Top State Constitution Experts to Meet at SUNY Cortland
In addition to electing political candidates, New York state voters are poised to directly decide a number of ballot issues affecting millions of people.
Should new gambling casinos be legalized?
Should judges make decisions until they are 80?
Should the power to draw political boundaries be taken away from elected officials?
With six constitutional amendments on November’s statewide ballot, and two more scheduled for 2014, some of New York’s top constitutional experts will gather at SUNY Cortland Thursday, Sept. 19, to discuss the reasons for these proposals and their potential impact.
The conference also will consider whether voters should hold a state constitutional convention in the next few years to change the fundamental document that has guided New York’s governance for more than two centuries. Syracuse Mayor Stephanie Miner will give the keynote address on the 50th anniversary of Constitutional Home Rule, an amendment that dramatically strengthened the authority of local governments.
People interested in attending can do so here: http://www.surveymonkey.com/s/QX5XV26.
“The time is right for this discussion,” said Henry Steck, Distinguished Service Professor at SUNY Cortland. “On Tuesday, Sept. 17, we will celebrate our federal government’s founding document with Constitution Day, and on Thursday, Sept. 19, we will consider the New York State Constitution. This is our foundational blueprint, the outline of our basic rights as New Yorkers and our governmental how-to manual. Obscure for many New Yorkers? Yes. Critically important? Absolutely! SUNY Cortland is honored to host this important event for the whole community.”
The Cortland conference, titled “A New New York: The Constitutional Dimension,” is sponsored by EffectiveNY.org, Center for Research, Regional Education and Outreach (CRREO) at SUNY New Paltz, the Institute for Civic Engagement at SUNY Cortland and the SUNY Cortland Political Science Department.
The conference will examine the constitutional amendments that will be on the statewide ballot in November. It will look ahead to 2017 and the required ballot initiative asking voters to consider whether to hold a constitutional convention to weigh critical state government reforms. The event also will address Constitutional Home Rule, which is celebrating its 50th anniversary this year.
“In 2017, as it is every twenty years, the question of whether or not to have a state constitutional convention will be on the ballot for voters to decide,” said Assemblywoman Barbara Lifton of the 125th Assembly District. “It is not too early to begin the discussion about what is at stake in that decision, and so I’m glad to be part of this panel with people of diverse views which will, I hope, begin to educate New Yorkers about both the potential and the pitfalls of such a state convention. I am confident it will be an interesting discussion.”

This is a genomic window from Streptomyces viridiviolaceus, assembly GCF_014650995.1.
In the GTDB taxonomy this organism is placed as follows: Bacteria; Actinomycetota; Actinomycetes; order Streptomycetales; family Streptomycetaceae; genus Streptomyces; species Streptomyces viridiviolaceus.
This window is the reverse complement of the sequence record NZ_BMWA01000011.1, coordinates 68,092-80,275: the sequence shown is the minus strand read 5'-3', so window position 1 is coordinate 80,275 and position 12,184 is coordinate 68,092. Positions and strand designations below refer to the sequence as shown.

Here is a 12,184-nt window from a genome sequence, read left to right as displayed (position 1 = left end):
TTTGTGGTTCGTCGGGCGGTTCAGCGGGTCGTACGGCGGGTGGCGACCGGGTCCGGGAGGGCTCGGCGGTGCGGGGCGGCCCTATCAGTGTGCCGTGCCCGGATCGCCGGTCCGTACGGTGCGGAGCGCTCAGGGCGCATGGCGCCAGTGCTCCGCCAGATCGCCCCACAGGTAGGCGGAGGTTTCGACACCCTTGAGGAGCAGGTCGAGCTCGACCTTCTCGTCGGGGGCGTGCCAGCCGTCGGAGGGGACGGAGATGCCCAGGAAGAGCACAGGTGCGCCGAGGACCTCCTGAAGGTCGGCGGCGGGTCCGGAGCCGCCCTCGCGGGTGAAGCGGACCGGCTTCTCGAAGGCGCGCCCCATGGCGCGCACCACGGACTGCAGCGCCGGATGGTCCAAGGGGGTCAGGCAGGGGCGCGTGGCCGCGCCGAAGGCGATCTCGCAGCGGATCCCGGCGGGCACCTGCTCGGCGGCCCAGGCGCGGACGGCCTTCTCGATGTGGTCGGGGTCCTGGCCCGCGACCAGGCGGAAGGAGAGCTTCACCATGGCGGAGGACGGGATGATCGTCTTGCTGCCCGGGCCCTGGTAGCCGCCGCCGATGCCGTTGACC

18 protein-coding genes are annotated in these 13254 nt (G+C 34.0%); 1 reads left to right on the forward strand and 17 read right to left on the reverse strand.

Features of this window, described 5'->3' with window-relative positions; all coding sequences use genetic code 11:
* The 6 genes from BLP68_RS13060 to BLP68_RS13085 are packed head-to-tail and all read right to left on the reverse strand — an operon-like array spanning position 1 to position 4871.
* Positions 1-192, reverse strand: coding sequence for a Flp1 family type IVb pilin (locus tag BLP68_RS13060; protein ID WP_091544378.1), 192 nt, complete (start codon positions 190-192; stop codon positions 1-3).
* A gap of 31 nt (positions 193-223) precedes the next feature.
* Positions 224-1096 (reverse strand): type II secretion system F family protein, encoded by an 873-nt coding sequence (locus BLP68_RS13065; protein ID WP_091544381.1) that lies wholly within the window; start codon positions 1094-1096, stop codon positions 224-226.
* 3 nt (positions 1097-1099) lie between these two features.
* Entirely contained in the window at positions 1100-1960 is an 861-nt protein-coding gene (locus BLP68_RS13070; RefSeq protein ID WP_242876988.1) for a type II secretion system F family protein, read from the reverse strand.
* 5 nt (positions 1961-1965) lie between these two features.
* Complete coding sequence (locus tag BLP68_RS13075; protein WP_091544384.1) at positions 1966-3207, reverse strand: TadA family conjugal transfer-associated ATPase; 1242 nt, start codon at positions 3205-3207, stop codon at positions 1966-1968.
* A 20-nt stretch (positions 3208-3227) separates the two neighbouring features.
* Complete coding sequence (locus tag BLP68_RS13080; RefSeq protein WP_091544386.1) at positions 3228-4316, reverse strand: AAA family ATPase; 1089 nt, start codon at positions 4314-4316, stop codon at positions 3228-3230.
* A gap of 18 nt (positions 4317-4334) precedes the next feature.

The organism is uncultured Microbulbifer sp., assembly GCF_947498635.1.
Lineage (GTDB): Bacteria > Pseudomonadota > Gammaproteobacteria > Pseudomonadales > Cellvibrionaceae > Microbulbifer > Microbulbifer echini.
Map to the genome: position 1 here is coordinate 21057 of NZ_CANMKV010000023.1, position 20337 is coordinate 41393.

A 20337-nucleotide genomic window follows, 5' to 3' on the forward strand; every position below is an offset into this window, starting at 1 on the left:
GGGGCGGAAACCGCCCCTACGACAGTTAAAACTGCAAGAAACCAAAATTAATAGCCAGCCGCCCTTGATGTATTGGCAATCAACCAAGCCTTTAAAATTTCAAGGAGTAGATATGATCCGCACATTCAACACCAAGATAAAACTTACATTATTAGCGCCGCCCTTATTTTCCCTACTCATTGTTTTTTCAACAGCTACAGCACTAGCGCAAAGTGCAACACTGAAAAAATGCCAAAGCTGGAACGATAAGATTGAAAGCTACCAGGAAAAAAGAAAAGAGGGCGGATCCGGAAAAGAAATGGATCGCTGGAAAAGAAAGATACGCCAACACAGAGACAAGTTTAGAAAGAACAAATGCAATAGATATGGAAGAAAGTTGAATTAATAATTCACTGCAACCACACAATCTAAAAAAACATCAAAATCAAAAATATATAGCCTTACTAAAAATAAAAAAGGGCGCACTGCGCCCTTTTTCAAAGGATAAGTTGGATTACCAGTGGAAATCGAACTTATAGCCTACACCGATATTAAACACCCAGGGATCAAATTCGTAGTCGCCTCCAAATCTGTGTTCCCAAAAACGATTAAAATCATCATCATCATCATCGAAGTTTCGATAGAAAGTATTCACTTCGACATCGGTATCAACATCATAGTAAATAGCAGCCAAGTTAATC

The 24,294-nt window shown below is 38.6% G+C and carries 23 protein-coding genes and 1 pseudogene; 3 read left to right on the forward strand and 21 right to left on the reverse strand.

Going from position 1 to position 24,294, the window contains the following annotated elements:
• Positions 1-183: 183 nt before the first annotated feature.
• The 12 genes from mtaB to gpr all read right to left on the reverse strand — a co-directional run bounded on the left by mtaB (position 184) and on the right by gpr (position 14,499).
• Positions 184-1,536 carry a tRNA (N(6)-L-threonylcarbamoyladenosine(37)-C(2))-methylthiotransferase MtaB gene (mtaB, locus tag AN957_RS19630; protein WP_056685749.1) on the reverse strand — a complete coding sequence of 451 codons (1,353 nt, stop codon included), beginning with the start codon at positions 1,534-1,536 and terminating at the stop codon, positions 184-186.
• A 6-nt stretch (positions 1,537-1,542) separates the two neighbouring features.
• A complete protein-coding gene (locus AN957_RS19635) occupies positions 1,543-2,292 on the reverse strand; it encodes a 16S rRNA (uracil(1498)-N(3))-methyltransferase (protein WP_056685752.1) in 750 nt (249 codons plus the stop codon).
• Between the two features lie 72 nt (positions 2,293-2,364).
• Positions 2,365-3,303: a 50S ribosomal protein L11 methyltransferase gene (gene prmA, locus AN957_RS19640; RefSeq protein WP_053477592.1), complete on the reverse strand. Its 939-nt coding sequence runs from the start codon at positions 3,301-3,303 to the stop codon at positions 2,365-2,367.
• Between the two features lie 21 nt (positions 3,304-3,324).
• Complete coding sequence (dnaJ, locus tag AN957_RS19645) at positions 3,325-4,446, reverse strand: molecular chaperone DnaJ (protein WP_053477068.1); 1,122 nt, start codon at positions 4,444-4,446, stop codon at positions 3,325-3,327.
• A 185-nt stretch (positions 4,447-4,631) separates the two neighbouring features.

The conference speakers and panelists will include:
- Gerald Benjamin, director of CRREO at SUNY New Paltz and leading state constitution expert;
- Christopher Bopst, co-editor, The New York State Constitution, 2nd edition;
- Henrik “Hank” Dullea, SUNY trustee;
- Peter Galie, emeritus professor of political science at Canisius College, leading expert on state constitutional history, and co-editor The New York State Constitution, 2nd edition;
- Carl Hayden, former chair, SUNY Board of Trustees and New York State Board of Regents;
- Brian Kolb, minority leader, New York State Assembly;
- Barbara Lifton, New York State Assembly;
- Mayor Miner, City of Syracuse;
- Bill Samuels, co-founder, EffectiveNY.org and founder, New Roosevelt;
- Steck, Distinguished Service Professor and political science professor, SUNY Cortland; and,
- Mayor Brian Tobin, City of Cortland.
“Few people understand the crucial role of state constitutions in our federal system,” Benjamin, of SUNY New Paltz, said. “The unprecedented number of constitutional amendments proposed to the voters by the legislature this year and next offers a special opportunity to educate the public on what is in the State Constitution, why it is there, whether change is needed, and if so, how it may be achieved.”
"Elected representatives should not only uphold the State Constitution, but give thoughtful and comprehensive consideration on reforms that serve the public’s best interest,” said New York State Assembly Minority Leader Brian M. Kolb, R,C,I-Canandaigua. “With six constitutional amendments to be voted on this fall, I look forward to an engaging and open discussion about these critical issues. This forum in Cortland is an opportunity to further discuss reforming our state government and the potential need for convening a constitutional convention in 2017.”
“We are pleased to help fund the conference,” said Bill Samuels, co-founder of Effective NY and founder of New Roosevelt. “Continuing to improve upon our State Constitution is essential to maintaining a vital and efficient government in Albany for the people. Reforming the constitution is a key step in helping to restoring trust and confidence in Albany and to make it the best legislature in the country.”
The conference will feature two panel discussions. The first will focus on the constitutional issues in anticipation of the 2013 November election, where voters will consider ballot initiatives dealing with the State Constitution. The second considers more generally what could, or should, be removed from the current constitution in a future constitutional convention.
New Roosevelt Foundation has helped provide funding for the conference.
If you are a member of the media and would like to attend the conference or speak to any of the experts involved, please contact: Jay Strell, Sunshine Sachs at email@example.com or 212.691.2800.
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Minority Leader Brian Kolb
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